Thinking of Adopting a Pet During Quarantine?

Pets can be wonderful companions during great times and even more so during bad times. I know first hand that animals are a great comfort. Heck, even the CDC and the NIH acknowledge that there’s something about pets that can just make us feel better.

That’s why it’s no surprise to me that there would be big spike in interest around pet adoption during this novel coronavirus pandemic.

If COVID-19 is going to force everyone to stay at home for an indefinite period, then getting a new companion pet becomes even more attractive.

That’s true whether you’re a family with young, energetic-and-bored kids; whether you’re a couple that all of a sudden has time for lots of long walks; or you’re a single person cooped up alone and feeling lonely without your usual social outlets.

Google Search trends for 'pet adoption' and 'adopt a dog'.

A big spike in interest: Google Search trends show that more people started exploring the idea of getting a pet as many of us were stuck at home.

(Traffic to my page about “best parrots for families” saw a big spike in traffic at the same time!)

If you had been weighing the pros and cons of pet ownership before and were in the process of adopting an adult animal, then perhaps now would still be a good time to go ahead.

However, if you’re only thinking about getting a pet — whether it’s a dog, cat, bird or small mammal — because of coronavirus quarantine, then consider the following.

Animals Are a Long-Term Commitment

Eventually, we’re going to go back to work. If you’re only getting a companion because it fits your needs and situation now, what is your plan for when our human lives starts to return to some semblance of normalcy? Will you still be able to provide the necessary amount of attention to your companion… for years to come?

Just like I would strongly discourage getting a bunny for Easter or a pet as a Christmas present — because live animals are not seasonal accessories — I think it’s a bad idea to entertain the idea of a new pet now if it is born out of temporary boredom or loneliness.

Remember that animals live a long time. Dogs can live a dozen years. Some cats twice that. And pet parrots can live dozens of years (dozens, as in several decades), which means they’ll need love and attention long after your young kids have flown the nest.

Don’t make a knee-jerk decision now that won’t work for your lifestyle in 6 months, much less for the rest of your potential pet’s lifespan.

Animals Don’t Respect Your Work-From-Home Routine

Pets don’t just want attention when you’re ready to settle down for a snuggle. Can you handle demanding and noisy pets when you’re trying to work? What’s your plan if your dog starts demanding to be let out or your pet bird starts screaming incessantly?

If you are temporarily working from home because the office is shut down, you may not have an ideal (sound proofed) home office, which makes it even harder to focus on work and get into the zone. And there’s no coffee shop to escape to when you need a break from a needy animal (or family member). Will your furry or feathered companion become an additional source of annoyance and tension during already-stressful times (or doing the 10-hour marathon Zoom sessions that seem to be all the rage these days)?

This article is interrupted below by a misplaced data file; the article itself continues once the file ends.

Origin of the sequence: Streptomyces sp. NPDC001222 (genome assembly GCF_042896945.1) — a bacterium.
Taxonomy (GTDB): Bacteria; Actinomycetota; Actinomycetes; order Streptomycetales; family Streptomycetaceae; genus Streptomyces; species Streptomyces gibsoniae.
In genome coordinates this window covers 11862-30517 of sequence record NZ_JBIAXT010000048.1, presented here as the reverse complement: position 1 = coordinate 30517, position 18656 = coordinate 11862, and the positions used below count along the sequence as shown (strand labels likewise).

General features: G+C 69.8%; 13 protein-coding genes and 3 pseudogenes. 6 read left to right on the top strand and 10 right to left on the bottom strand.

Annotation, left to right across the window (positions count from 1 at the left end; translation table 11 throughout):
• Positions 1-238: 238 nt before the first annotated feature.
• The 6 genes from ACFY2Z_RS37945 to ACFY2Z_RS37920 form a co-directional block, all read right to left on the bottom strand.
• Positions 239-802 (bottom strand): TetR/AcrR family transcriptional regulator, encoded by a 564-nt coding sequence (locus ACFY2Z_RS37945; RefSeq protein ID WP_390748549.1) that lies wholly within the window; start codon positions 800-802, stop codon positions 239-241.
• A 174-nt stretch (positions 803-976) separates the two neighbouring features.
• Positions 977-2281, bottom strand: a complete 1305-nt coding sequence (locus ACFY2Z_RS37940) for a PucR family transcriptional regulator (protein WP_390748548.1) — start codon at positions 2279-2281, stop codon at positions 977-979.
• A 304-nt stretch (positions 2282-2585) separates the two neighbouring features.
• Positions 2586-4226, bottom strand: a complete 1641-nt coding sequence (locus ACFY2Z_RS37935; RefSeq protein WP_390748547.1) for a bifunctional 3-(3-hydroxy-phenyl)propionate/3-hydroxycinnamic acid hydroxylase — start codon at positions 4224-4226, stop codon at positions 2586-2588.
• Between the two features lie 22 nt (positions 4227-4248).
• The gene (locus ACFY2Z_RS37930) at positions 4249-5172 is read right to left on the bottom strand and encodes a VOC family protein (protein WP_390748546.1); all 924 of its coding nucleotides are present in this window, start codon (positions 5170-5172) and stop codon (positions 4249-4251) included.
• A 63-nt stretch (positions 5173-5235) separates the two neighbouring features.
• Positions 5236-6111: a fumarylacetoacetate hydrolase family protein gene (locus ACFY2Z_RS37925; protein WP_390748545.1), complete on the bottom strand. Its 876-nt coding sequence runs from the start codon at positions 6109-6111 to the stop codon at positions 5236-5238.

Socialization Is Hard Under Stay-at-Home Orders

If you’re excited to bring a young puppy home, just keep in mind that there are some standard timelines for socialization that are important but pretty hard to stick to now. While a dog park may be ok, depending on the circumstances and your ability to stay socially distant (and not pet every dog at the park!), I wouldn’t recommend taking your young pupper to group behavior classes while the virus is still out of control.

These Routines Are Not Sustainable

Pets, like humans, need routines. A new pet you bring into your household now is going to get used to your current routine. Be gentle and patient if your animal starts to act out or exhibits signs of separation anxiety once you return to your life outside of the home.

Just like a puppy needs to be socialized with humans and other dogs, animals also need to be “socialized” (I.e., trained) on how to entertain themselves and be ok on their own.

An Opportunity to Become Better Pet Owners

One good thing that may come out of our current lock-down situation is that we have an opportunity for real empathy and insight into what our pets’ lives are like when we are gone.

Are you bored?

Is your brain turning to mush due to lack of social activity and novelty?

Are your muscles turning to mush because you’ve become sedentary?

Are you feeling anxious and claustrophobic and turning to terrible habits?

Guess what… that’s probably what many pets’ lives look like most of the time when their owners are gone at work.

If you already have pets, use these feelings to motivate you to introduce them to many more enrichment opportunities. That doesn’t just mean toys. It means opportunities to socialize, to see and smell and taste a variety of new things, to be challenged intellectually, to learn via trick training sessions, to make their own decisions — all the time, not just once in a blue moon.

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Interested in learning more about parrot-specific enrichment? Phoenix Landing is offering its classes online during COVID-19; as always, classes are free for anyone, whether you’re a prospective, new or current bird owner. Learn more.

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Of course, the issues I bring up are solvable. Any pet you get now isn’t doomed to a neglected life when you return to work. Far from it! Just make sure the commitment you’re making to adopt a pet is based on your long-term plans, not the current coronavirus situation.